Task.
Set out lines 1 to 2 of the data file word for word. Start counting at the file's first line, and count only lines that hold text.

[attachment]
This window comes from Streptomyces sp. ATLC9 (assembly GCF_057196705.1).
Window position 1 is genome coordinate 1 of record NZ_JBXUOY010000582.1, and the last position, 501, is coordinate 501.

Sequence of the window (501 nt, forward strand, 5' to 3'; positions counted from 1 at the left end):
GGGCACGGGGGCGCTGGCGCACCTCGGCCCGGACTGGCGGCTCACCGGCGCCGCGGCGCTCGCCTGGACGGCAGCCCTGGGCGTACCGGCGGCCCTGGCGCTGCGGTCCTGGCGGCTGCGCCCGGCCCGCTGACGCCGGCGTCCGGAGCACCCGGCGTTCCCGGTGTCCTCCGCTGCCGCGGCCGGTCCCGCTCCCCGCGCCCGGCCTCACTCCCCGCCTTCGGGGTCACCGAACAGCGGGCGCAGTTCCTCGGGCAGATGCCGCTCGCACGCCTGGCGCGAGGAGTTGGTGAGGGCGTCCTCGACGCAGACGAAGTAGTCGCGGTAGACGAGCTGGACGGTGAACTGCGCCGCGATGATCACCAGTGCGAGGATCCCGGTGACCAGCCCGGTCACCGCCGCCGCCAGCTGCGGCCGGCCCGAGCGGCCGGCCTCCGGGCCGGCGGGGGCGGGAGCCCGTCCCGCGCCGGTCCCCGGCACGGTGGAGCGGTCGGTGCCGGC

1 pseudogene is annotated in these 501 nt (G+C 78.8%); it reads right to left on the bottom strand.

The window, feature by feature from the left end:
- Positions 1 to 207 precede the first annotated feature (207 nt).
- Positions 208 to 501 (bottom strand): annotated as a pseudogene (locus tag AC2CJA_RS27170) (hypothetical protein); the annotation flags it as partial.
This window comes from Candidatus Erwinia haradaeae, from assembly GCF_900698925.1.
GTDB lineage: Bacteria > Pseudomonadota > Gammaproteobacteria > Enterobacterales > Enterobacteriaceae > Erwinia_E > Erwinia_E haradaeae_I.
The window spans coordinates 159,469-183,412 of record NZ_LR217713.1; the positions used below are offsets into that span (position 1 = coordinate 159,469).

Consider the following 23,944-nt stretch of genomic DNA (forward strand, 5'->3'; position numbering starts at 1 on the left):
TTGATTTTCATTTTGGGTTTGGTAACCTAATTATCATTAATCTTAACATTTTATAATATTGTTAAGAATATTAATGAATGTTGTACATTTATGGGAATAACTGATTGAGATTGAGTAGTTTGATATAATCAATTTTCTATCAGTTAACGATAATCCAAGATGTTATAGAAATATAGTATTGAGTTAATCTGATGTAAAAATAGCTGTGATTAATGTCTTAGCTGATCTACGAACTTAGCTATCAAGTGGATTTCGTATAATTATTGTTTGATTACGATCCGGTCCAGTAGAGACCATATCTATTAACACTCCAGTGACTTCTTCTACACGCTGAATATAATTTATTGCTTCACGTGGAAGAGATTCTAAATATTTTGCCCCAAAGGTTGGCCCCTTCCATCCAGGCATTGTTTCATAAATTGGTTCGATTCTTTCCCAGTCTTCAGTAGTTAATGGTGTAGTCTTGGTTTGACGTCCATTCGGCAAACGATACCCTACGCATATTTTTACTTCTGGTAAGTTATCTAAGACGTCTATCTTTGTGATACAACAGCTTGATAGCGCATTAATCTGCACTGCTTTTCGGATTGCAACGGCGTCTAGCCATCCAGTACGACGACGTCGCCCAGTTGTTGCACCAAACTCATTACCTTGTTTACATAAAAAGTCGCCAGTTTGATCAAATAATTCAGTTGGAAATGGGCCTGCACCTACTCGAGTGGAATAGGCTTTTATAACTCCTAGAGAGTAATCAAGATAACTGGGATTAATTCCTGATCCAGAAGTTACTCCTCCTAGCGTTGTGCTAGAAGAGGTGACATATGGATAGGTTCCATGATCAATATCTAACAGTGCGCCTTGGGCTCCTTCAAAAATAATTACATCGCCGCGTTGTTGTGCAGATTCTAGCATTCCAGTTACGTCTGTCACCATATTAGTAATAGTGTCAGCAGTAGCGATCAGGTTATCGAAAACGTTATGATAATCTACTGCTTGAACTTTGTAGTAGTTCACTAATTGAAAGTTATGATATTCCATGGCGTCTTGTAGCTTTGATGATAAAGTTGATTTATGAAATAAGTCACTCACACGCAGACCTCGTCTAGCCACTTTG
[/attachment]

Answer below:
This window comes from Streptomyces sp. ATLC9 (assembly GCF_057196705.1).
Window position 1 is genome coordinate 1 of record NZ_JBXUOY010000582.1, and the last position, 501, is coordinate 501.